The ancient Stafford Giant redwood now known to the world as Luna, was named by forest activists who used the light of the full moon to erect a platform in the tree. In October of 1997, activists rigged a treesitting platform at an altitude of 180 feet within the branches of Luna.
Two months later, Julia Butterfly Hill began living in the tree to protect her and raise awareness for acts of logging that destroy ancient forests. After two years of outreach to religious leaders and politicians, with the help of the Steelworkers of America and other forest activists, Julia successfully negotiated a nearly three acre buffer zone around Luna. The deed signed was intended to eternally protect Luna.
On November 27, 2000, the Circle of Life Foundation, a sustainable cultures group, released the following statement:
"On Thanksgiving weekend it was discovered that a critical cut had been made into Luna by a large chainsaw. The perpetrator made one deep and precise cut that went through a significant portion of the tree. While the tree is still alive and standing, Luna is extremely vulnerable to a windstorm. Judging from the precision of the cut and the fresh sawdust, the criminal action appears to have been committed by an experienced treefaller within the last few days.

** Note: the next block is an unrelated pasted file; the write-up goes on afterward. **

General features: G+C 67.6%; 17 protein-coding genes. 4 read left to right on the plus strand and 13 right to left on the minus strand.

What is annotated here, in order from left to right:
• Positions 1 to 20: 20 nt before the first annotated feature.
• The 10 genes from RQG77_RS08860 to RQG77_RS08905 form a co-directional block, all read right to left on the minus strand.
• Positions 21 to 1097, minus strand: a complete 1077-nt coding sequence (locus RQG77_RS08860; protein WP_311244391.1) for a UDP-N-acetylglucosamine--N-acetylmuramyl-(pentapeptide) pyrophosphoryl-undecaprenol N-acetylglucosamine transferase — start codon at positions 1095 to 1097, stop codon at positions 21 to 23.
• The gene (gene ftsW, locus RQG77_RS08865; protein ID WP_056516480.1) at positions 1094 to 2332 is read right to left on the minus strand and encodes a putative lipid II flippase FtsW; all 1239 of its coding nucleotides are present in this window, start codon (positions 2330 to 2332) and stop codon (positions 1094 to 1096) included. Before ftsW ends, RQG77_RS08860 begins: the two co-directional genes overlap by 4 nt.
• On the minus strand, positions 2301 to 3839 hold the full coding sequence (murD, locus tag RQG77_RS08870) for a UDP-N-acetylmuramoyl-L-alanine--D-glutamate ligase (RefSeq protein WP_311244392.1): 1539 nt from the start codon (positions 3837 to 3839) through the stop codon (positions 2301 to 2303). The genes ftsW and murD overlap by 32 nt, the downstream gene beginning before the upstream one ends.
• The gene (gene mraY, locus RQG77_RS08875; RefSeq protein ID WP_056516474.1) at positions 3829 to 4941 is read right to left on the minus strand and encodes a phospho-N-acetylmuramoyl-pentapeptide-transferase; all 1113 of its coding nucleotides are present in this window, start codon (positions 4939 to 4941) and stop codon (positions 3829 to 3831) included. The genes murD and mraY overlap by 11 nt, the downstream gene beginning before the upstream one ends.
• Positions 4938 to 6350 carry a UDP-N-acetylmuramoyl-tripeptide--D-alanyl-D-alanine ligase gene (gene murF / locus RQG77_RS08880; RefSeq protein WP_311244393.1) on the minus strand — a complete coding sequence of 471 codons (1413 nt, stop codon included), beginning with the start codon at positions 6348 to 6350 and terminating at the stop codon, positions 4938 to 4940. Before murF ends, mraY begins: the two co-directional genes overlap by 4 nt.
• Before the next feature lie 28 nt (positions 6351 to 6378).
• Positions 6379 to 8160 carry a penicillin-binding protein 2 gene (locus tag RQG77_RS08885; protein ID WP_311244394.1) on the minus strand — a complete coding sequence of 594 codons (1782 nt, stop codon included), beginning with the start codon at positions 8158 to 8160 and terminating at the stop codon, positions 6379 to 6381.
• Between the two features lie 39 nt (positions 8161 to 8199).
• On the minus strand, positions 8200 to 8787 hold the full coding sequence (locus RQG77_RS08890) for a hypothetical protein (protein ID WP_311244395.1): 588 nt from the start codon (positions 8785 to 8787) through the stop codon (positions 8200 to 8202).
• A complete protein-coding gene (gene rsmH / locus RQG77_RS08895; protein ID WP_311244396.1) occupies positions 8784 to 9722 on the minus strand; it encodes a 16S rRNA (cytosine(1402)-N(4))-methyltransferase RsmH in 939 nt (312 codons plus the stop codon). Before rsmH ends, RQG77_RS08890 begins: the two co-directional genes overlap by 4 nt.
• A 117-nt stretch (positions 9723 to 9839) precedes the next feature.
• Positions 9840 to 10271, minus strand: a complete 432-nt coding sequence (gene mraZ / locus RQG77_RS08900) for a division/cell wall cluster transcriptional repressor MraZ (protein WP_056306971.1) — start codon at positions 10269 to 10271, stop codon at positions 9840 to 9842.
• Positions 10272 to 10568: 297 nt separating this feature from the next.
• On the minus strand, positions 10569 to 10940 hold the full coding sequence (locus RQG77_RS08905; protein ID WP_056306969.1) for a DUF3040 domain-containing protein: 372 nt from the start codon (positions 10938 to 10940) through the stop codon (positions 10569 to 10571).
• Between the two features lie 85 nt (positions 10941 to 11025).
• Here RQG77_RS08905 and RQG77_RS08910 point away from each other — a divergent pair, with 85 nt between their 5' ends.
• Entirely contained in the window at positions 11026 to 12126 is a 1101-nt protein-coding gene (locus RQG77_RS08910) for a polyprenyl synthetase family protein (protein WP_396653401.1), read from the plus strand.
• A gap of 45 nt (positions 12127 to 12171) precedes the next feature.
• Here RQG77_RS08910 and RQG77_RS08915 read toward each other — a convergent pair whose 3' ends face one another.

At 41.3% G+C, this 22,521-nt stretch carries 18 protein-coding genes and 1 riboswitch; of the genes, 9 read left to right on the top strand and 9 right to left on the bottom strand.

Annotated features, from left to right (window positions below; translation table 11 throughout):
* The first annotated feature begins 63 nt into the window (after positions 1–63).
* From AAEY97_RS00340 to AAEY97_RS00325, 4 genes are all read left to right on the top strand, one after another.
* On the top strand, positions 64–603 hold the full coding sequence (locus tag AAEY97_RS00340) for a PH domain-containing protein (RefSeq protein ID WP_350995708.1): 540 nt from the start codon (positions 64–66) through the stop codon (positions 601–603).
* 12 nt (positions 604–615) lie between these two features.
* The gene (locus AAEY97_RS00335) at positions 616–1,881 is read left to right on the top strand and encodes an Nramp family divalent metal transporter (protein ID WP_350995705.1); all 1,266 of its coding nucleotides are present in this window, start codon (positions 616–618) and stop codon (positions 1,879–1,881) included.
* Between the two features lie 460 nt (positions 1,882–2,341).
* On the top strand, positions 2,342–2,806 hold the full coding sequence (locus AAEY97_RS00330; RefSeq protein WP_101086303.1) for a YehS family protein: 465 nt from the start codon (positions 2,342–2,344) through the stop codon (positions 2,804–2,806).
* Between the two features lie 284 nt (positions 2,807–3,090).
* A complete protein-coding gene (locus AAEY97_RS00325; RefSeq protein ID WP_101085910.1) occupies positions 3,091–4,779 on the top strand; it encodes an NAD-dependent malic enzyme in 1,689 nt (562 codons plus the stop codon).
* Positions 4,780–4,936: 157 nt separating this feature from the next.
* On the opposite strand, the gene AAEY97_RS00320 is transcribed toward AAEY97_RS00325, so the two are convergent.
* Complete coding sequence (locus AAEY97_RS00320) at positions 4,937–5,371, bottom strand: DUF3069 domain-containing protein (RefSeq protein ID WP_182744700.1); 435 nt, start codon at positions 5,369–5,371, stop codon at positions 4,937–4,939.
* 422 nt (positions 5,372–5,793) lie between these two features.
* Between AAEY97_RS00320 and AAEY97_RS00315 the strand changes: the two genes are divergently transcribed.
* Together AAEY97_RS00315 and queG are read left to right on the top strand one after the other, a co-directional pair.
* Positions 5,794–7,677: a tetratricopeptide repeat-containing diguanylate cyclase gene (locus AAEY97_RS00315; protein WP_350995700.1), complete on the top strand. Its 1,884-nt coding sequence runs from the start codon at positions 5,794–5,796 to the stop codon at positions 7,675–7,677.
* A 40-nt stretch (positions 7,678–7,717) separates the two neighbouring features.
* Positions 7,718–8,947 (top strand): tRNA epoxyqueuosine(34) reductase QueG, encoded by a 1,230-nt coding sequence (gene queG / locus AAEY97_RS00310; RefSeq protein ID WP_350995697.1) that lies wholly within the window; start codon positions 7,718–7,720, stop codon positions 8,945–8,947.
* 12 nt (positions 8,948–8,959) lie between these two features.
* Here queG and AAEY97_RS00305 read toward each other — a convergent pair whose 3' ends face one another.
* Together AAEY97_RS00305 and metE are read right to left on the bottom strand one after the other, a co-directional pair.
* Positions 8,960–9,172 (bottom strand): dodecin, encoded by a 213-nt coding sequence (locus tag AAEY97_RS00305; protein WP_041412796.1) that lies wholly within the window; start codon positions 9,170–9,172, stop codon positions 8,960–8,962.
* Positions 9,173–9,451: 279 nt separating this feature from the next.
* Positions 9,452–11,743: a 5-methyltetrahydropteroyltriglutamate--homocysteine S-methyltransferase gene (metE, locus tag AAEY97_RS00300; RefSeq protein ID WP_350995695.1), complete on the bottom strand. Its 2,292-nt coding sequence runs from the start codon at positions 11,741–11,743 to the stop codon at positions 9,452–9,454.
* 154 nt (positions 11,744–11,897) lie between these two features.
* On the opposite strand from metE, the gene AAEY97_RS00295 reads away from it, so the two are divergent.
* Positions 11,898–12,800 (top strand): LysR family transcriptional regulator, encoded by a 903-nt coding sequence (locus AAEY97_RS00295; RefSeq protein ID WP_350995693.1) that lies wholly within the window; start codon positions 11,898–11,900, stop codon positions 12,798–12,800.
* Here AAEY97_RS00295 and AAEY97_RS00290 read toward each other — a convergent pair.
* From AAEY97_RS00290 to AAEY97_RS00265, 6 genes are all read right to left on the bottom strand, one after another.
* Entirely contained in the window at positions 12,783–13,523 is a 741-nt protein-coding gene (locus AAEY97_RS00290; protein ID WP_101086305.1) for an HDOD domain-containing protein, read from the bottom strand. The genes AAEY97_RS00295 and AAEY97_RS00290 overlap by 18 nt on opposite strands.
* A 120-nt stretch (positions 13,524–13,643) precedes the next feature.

"Circle of Life Foundation and Sanctuary Forest are researching what can be done to stabilize the critically injured tree. There is a criminal investigation at the crime site for clues as to who may have committed this spiteful and malevolent action against this permanently protected tree.
"The forests surrounding Luna are sacrifice zones that were not protected under the Headwaters Forest Agreement. Other sacrifice zones include the old-growth Douglas fir forests on Rainbow Ridge in the Mattole River watershed. Police convoys are actively trying to stop forest activists from defending these forested steep slopes that are slated to be clearcut during this rainy season."